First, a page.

The wind was calm, so there were minimal waves. The eider preened and chased other eiders, creating many excellent opportunities for photography. Twice, the eider rose up to stretch his wings in full view. I was very happy to create this image. It was one of two photographs that I had hoped to make when I set out to find the eider.
This king eider is very elusive. He often hides behind other eiders and frequently changes the direction he is swimming. If you take your eye off of him for even a second, he is capable of disappearing. It is almost as if he is a magician. At the end of the morning, there were six people watching him. I took my eye off of him for a moment and he was gone. I was not happy with myself for losing sight of him. A few seconds later, the other five people all exclaimed in surprise that he had simply vanished. I think I will call him Houdini from now on!
Don't forget to sign up for my bird photography workshop with the Mass Audubon. You can get more info at this link http://blog.greglessardphotography.com/2013/03/spring-bird-photography-workshop.html To sign up, please call the North River Sanctuary at 781 837 9400.
Saturday, April 6, 2013
I am happy to announce that my images are being featured at the newly opened Photographic Impressions Gallery in North Easton, MA. Owned by photographer Al Merrill, the gallery displays many beautiful images of quintessential New England scenes.
My first image that will be offered for sale at the gallery is the very popular "At Attention". This image is one of my favorites from my recent "The Year of the Snowy Owl" portfolio. The snowy owl was the first that I had ever photographed. I was extremely excited to find this owl and make a wonderful image of it!
The Photographic Impressions Gallery is open Thursday through Sunday. It is located at 14 Center St., North Easton, MA. Please visit this link for more information http://www.fstopal.com/ I hope you will visit the gallery soon to see all of the beautiful images and purchase one for your home or office!
Monday, April 1, 2013
This hummingbird was enjoying an early morning visit to a patch of wild penstemon near Cape Royal on the North Rim of the Grand Canyon. I had stopped to photograph the beautiful red flowers. As I was setting up a composition, I heard a faint helicopter like buzz, just above my head. Suspecting a hummingbird, I slowly moved to a better position to spot the tiny bird. Sitting still for a few minutes, I watched the hummingbird set up a pattern of feeding on the penstemon, chasing off another hummingbird, sitting in a tree and feeding all over again. Being patient, I was able to make a few nice images of the hummingbird when it flew within a few feet of me. After a few minutes, I waited until the hummingbird flew into a nearby tree and I quietly left the penstemon patch.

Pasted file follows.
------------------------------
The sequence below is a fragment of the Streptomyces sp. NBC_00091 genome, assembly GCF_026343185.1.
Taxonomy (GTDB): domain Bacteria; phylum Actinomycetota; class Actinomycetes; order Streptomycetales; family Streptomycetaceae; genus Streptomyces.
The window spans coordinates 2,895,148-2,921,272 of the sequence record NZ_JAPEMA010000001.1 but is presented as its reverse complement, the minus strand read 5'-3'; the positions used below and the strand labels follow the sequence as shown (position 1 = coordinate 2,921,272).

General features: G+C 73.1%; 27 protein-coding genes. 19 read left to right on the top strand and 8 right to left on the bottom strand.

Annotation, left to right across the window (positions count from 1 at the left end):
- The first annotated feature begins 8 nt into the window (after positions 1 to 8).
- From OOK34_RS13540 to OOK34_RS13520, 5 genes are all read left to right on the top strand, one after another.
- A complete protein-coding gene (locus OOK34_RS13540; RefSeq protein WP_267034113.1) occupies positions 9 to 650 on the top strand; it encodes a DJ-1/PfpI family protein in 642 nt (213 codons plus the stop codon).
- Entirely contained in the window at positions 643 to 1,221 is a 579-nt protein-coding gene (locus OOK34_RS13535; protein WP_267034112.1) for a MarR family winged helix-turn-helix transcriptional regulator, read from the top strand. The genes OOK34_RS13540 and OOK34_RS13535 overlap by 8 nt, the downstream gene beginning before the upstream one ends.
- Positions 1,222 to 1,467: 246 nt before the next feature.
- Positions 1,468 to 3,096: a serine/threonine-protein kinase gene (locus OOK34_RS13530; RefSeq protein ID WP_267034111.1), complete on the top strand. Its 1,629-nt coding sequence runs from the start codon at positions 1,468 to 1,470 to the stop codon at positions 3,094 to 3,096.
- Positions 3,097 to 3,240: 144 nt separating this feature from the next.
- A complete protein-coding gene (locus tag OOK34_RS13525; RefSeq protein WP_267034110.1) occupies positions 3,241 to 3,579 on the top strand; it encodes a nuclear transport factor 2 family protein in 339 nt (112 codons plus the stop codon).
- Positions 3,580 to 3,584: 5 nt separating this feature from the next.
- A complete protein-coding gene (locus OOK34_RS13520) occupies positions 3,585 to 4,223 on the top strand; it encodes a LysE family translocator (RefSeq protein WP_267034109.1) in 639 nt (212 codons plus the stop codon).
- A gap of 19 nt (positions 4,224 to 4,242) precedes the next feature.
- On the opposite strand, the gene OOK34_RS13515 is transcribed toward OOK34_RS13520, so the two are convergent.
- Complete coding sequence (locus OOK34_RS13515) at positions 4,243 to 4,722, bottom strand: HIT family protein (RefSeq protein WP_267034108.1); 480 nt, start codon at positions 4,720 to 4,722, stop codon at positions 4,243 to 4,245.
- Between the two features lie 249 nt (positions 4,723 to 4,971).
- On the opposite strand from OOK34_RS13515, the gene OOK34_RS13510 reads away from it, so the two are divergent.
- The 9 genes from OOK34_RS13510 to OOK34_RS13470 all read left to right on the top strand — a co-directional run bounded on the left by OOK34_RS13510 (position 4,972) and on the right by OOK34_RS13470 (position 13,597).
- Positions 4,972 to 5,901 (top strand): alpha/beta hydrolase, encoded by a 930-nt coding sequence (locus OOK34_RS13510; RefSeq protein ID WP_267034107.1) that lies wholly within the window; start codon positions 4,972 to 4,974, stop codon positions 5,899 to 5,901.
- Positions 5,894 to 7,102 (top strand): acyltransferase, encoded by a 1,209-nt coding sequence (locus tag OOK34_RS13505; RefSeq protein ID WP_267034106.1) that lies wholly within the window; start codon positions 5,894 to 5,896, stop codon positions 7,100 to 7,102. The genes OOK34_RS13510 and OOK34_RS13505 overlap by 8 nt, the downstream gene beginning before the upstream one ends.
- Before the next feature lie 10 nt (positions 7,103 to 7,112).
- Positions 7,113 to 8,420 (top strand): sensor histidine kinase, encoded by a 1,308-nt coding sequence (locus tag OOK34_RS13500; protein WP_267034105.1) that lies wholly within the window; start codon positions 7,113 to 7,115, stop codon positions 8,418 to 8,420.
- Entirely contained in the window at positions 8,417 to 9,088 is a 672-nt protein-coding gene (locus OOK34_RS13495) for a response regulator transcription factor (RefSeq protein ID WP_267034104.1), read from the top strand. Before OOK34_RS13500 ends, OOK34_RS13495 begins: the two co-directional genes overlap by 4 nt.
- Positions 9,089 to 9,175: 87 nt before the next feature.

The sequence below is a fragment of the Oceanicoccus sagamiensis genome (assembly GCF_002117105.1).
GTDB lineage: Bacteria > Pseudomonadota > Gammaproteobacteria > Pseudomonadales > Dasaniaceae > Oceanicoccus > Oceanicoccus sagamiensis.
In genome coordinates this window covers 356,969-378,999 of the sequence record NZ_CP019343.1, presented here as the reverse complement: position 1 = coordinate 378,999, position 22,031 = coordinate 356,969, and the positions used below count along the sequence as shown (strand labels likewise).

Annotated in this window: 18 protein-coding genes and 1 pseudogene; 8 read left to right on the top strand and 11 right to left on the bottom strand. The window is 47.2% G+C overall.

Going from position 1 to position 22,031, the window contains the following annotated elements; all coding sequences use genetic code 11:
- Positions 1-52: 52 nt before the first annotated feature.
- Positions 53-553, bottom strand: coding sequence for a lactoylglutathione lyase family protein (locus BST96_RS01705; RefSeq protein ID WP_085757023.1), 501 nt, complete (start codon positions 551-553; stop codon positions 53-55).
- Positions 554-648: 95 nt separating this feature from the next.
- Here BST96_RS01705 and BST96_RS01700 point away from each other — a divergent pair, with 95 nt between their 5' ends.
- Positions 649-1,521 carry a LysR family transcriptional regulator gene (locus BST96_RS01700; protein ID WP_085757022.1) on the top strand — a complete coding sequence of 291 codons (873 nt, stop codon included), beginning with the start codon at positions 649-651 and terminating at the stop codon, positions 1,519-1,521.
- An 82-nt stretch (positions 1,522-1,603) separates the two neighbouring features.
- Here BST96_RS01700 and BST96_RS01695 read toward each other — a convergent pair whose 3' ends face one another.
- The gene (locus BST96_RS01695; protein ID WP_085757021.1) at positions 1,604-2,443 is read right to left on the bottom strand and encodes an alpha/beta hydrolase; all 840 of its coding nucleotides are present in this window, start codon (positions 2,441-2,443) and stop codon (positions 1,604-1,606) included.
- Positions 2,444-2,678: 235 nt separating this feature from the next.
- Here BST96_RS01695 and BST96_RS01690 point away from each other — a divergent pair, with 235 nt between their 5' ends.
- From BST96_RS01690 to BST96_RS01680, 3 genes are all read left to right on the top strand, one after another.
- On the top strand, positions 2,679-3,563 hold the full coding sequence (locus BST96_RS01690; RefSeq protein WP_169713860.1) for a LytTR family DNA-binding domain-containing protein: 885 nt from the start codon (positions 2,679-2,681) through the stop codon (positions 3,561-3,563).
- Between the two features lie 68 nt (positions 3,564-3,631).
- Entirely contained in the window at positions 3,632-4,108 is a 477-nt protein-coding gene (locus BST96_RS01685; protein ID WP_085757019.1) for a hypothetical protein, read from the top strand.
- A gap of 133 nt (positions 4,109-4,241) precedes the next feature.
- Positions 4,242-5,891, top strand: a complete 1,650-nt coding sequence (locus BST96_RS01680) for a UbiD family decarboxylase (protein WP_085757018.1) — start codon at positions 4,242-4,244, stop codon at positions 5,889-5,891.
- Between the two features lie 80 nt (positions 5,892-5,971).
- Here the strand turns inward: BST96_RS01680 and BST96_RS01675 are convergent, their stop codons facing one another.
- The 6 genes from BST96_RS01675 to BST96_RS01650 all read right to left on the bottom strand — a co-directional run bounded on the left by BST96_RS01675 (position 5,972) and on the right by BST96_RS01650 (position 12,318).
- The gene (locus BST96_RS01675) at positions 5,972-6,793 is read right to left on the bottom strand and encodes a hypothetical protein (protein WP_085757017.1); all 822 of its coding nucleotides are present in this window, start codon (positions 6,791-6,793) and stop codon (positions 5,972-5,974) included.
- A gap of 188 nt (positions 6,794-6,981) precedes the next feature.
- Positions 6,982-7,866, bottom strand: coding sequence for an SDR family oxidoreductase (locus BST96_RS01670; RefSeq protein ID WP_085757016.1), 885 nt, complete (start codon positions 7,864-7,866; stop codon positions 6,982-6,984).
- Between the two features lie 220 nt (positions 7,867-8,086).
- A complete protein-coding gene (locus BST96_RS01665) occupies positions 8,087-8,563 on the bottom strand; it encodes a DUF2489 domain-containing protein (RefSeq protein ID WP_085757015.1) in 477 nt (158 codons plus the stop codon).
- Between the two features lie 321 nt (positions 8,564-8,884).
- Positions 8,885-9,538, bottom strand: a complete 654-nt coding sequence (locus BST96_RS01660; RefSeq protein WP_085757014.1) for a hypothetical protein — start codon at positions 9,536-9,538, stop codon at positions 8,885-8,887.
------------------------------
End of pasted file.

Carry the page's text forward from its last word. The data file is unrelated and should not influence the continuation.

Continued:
This was yet another exciting moment on my journey to the North Rim. As I have mentioned in earlier posts, I was truly surprised with the mountainous forest vegetation that is on the North Rim. I truly expected it to be a desert. Instead, I found an oasis in the upper elevations that resembled the Rockies. Finding this hummingbird was truly a delight!
On May 9 and 11, I will be teaching a two part workshop on bird photography for the North River Wildlife Sanctuary of the Massachusetts Audubon in Marshfield. The workshop will meet at the North River Sanctuary on May 9 from 6-8PM. It will meet at the Daniel Webster Wildlife Sanctuary on May 11, from 7-9AM. The fee for both sessions is $25 for Audubon members and $30 for non-members. You can find out more about the workshops at my earlier blog post http://blog.greglessardphotography.com/2013/03/spring-bird-photography-workshop.html You can sign up for the workshop by calling the North River Sanctuary at 781 837 9400.
Sunday, March 31, 2013
Saturday, March 30, 2013
It is an awe inspiring view where one can easily be caught up in thoughts about time and history. The layers of sandstone eroded away to form a canyon over millions of years. Our life span is but a brief moment compared to the millennia that it took to create this astounding view.
Cape Royal is truly a spiritual place with a timeless quality. It is easy to become captivated by this beautiful canyon.